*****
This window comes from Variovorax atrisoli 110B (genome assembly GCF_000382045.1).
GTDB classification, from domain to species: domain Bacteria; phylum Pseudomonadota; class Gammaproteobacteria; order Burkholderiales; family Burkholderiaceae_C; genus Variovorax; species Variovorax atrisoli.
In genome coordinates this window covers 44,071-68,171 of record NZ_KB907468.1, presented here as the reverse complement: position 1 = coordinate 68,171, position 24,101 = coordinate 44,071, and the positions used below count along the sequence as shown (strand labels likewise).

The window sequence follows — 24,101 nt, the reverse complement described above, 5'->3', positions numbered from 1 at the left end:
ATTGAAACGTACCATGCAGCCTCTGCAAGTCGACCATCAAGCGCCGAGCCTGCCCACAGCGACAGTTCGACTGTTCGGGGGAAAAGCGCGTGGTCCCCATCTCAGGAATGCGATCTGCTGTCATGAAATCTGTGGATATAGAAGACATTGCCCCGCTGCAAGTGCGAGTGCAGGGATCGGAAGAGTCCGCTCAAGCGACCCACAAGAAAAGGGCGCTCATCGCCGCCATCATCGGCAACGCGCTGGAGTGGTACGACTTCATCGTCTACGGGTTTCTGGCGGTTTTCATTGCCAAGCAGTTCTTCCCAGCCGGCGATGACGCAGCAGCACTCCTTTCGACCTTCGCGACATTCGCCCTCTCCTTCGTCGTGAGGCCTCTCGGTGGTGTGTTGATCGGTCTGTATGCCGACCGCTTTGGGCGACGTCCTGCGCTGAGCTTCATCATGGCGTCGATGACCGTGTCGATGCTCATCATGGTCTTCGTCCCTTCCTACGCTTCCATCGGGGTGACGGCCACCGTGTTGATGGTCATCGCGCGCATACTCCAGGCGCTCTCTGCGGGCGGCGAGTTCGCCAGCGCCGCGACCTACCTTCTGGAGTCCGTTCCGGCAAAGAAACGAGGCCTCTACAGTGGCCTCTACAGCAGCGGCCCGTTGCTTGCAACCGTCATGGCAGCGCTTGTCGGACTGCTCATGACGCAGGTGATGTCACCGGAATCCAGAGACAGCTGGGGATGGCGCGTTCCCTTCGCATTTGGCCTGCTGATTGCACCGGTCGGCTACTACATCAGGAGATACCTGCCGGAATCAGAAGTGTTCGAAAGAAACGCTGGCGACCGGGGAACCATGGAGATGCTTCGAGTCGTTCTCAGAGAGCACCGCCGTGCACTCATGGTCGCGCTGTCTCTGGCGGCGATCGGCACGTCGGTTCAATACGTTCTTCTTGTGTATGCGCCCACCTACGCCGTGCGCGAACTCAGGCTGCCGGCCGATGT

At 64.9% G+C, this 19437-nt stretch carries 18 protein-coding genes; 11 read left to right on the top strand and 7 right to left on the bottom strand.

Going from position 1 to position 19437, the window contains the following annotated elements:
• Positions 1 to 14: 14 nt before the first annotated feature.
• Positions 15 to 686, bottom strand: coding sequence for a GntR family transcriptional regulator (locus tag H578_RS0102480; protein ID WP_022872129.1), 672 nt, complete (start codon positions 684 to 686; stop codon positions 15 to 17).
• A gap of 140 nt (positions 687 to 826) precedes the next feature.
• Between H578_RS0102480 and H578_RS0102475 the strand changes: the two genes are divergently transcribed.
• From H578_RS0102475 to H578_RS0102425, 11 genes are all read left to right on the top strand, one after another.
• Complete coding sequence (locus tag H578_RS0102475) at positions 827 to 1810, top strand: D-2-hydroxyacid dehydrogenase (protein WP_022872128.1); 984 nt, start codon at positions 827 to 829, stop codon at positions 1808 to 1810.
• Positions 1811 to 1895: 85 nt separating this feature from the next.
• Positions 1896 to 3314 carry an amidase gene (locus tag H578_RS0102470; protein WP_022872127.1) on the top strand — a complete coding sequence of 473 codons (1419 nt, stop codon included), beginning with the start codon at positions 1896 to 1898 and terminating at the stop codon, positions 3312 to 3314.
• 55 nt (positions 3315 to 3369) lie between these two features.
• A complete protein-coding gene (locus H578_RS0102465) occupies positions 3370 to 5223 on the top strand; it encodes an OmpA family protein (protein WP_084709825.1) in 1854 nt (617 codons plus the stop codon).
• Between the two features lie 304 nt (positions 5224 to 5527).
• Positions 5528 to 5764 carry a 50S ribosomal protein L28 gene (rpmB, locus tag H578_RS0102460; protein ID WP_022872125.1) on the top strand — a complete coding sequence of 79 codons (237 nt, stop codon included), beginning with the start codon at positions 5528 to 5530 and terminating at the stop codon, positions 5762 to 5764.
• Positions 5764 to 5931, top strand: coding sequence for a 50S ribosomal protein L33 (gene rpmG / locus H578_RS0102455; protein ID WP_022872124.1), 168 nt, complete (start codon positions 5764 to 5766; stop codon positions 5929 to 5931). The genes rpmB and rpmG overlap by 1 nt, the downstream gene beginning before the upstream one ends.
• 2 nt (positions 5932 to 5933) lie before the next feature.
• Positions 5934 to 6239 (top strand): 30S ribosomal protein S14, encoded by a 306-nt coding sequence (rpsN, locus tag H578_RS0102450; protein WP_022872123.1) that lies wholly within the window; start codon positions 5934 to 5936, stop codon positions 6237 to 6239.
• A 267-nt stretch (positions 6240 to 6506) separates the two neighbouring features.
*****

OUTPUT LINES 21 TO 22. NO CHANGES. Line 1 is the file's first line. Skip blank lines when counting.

• 2 nt (positions 5932 to 5933) lie before the next feature.
• Positions 5934 to 6239 (top strand): 30S ribosomal protein S14, encoded by a 306-nt coding sequence (rpsN, locus tag H578_RS0102450; protein WP_022872123.1) that lies wholly within the window; start codon positions 5934 to 5936, stop codon positions 6237 to 6239.